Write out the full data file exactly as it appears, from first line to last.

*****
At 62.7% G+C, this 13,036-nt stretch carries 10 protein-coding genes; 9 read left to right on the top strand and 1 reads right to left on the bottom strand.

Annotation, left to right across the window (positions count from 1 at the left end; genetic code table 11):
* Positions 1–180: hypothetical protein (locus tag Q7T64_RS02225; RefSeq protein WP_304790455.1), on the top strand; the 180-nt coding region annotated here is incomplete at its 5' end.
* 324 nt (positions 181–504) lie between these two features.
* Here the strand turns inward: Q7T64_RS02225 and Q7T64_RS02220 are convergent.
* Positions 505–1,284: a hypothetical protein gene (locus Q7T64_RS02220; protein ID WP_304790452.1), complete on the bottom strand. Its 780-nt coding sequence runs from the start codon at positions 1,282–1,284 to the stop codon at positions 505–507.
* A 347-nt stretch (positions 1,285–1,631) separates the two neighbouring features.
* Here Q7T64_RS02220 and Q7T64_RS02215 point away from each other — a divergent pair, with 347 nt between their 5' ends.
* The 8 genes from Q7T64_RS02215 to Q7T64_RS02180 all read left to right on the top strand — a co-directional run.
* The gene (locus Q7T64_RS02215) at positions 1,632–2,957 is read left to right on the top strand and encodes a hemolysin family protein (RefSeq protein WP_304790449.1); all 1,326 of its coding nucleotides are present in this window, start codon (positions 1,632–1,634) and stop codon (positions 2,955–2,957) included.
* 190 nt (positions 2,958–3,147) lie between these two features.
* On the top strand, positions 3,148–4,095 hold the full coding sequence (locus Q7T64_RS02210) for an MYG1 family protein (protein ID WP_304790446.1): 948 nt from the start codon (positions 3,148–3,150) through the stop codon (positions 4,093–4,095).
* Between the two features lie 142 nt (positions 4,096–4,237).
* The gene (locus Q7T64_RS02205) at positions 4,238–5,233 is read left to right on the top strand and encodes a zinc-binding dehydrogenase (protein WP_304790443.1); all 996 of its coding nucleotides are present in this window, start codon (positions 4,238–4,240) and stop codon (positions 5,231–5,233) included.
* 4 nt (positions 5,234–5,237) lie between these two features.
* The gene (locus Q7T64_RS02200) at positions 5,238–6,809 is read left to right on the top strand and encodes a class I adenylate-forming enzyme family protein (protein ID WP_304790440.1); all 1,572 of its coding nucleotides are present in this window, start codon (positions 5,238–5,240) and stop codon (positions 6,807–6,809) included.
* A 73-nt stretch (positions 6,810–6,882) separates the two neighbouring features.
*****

At 62.7% G+C, this 13,036-nt stretch carries 10 protein-coding genes; 9 read left to right on the top strand and 1 reads right to left on the bottom strand.

Annotation, left to right across the window (positions count from 1 at the left end; genetic code table 11):
* Positions 1–180: hypothetical protein (locus tag Q7T64_RS02225; RefSeq protein WP_304790455.1), on the top strand; the 180-nt coding region annotated here is incomplete at its 5' end.
* 324 nt (positions 181–504) lie between these two features.
* Here the strand turns inward: Q7T64_RS02225 and Q7T64_RS02220 are convergent.
* Positions 505–1,284: a hypothetical protein gene (locus Q7T64_RS02220; protein ID WP_304790452.1), complete on the bottom strand. Its 780-nt coding sequence runs from the start codon at positions 1,282–1,284 to the stop codon at positions 505–507.
* A 347-nt stretch (positions 1,285–1,631) separates the two neighbouring features.
* Here Q7T64_RS02220 and Q7T64_RS02215 point away from each other — a divergent pair, with 347 nt between their 5' ends.
* The 8 genes from Q7T64_RS02215 to Q7T64_RS02180 all read left to right on the top strand — a co-directional run.
* The gene (locus Q7T64_RS02215) at positions 1,632–2,957 is read left to right on the top strand and encodes a hemolysin family protein (RefSeq protein WP_304790449.1); all 1,326 of its coding nucleotides are present in this window, start codon (positions 1,632–1,634) and stop codon (positions 2,955–2,957) included.
* 190 nt (positions 2,958–3,147) lie between these two features.
* On the top strand, positions 3,148–4,095 hold the full coding sequence (locus Q7T64_RS02210) for an MYG1 family protein (protein ID WP_304790446.1): 948 nt from the start codon (positions 3,148–3,150) through the stop codon (positions 4,093–4,095).
* Between the two features lie 142 nt (positions 4,096–4,237).
* The gene (locus Q7T64_RS02205) at positions 4,238–5,233 is read left to right on the top strand and encodes a zinc-binding dehydrogenase (protein WP_304790443.1); all 996 of its coding nucleotides are present in this window, start codon (positions 4,238–4,240) and stop codon (positions 5,231–5,233) included.
* 4 nt (positions 5,234–5,237) lie between these two features.
* The gene (locus Q7T64_RS02200) at positions 5,238–6,809 is read left to right on the top strand and encodes a class I adenylate-forming enzyme family protein (protein ID WP_304790440.1); all 1,572 of its coding nucleotides are present in this window, start codon (positions 5,238–5,240) and stop codon (positions 6,807–6,809) included.
* A 73-nt stretch (positions 6,810–6,882) separates the two neighbouring features.